The IRS has handed out billions of dollars in tax refunds to Americans who didn’t expect to get money back since May. People whose 2020 tax bills were cut after they’d already paid them received direct transfers and printed cheques.
The IRS has just announced that there would be even more of these unexpected refunds this year. The most recent batch was recently delivered to taxpayers: more than 400,000 payments totaling more than half a billion dollars.
A tax refund could be just what you need right now to cover bills or pay down debt.
Here’s a look at whether you might be pleasantly surprised to receive any tax refunds.
Will you be eligible for a refund?
The refunds are connected to a spike in unemployment during the start of the pandemic last year. In April 2020, the economy lost a record 20.5 million jobs as the unemployment rate in the United States rose to 14.7 percent, and new claims for unemployment benefits also increased.
Unemployment checks are usually taxed the same way as any other kind of income. But, because of President Joe Biden’s COVID-19 rescue plan from March, Americans can deduct a large portion of those benefits from their 2020 taxes: up to $10,200 for individuals and $20,400 for married couples filing jointly.
The IRS hit a snag since many Americans had already submitted their 2020 tax returns by the time Biden signed the relief package in mid-March. According to IRS officials, more than 16 million Americans paid too much tax on their jobless benefits as a result of this.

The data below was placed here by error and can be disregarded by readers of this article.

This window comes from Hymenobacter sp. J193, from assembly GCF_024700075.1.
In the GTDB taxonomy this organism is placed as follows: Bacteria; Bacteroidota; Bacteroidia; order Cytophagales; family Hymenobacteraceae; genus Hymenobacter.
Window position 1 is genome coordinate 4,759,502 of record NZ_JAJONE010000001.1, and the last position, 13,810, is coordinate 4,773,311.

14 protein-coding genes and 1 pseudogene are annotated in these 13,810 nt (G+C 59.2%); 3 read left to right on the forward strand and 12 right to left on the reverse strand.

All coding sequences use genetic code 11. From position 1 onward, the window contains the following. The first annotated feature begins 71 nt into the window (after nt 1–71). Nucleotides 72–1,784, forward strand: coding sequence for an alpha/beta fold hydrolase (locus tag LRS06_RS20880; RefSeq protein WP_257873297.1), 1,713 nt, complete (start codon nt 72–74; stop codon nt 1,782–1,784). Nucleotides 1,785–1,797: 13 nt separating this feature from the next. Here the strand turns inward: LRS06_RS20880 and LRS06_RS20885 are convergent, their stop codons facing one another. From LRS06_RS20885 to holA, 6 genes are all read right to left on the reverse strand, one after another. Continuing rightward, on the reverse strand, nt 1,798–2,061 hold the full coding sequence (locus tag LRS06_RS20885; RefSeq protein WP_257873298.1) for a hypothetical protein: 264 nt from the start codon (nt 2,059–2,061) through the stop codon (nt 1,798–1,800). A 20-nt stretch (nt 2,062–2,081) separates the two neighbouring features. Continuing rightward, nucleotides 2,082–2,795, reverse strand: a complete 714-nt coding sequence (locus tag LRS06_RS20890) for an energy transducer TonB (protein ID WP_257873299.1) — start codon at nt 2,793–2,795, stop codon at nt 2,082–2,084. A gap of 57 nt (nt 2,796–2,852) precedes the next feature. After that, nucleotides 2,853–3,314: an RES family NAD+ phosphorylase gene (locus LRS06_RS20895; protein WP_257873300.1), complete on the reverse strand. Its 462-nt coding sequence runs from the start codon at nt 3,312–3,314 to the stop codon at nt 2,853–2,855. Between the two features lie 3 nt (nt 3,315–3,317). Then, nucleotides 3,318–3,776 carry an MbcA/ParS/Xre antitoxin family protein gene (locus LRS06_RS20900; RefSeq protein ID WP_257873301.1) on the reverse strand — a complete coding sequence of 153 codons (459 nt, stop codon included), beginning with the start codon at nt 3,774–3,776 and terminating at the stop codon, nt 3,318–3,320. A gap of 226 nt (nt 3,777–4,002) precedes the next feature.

The agency has been gradually looking through the returns and issuing refunds. If you’ve been expecting another stimulus check from Congress, it’s looking increasingly improbable – but one of these refunds could be the next best thing.
There will be more refunds in the near future
According to the IRS, taxpayers received roughly 430,000 payouts totaling more than $510 million in the most recent wave of refunds. More unexpected payments are on the way, according to the agency.
“The examination of returns and processing corrections is nearly complete,” authorities claimed in an early November news release, “as the IRS has previously evaluated the easiest returns and is now working on more complex returns.” “Before the end of the year, the IRS intends to make another round of corrections.”
If the IRS detects that you are still due an unemployment tax refund, or “correction,” the money should be sent to you automatically using the banking and address information from your tax return. However, due to a tremendous backlog that the IRS has been working through, the payments have been delayed.
More than 11.7 million tax refunds on 2020 unemployment benefits have already been issued by the IRS, totaling more than $14.4 billion.
Source: yahoo finance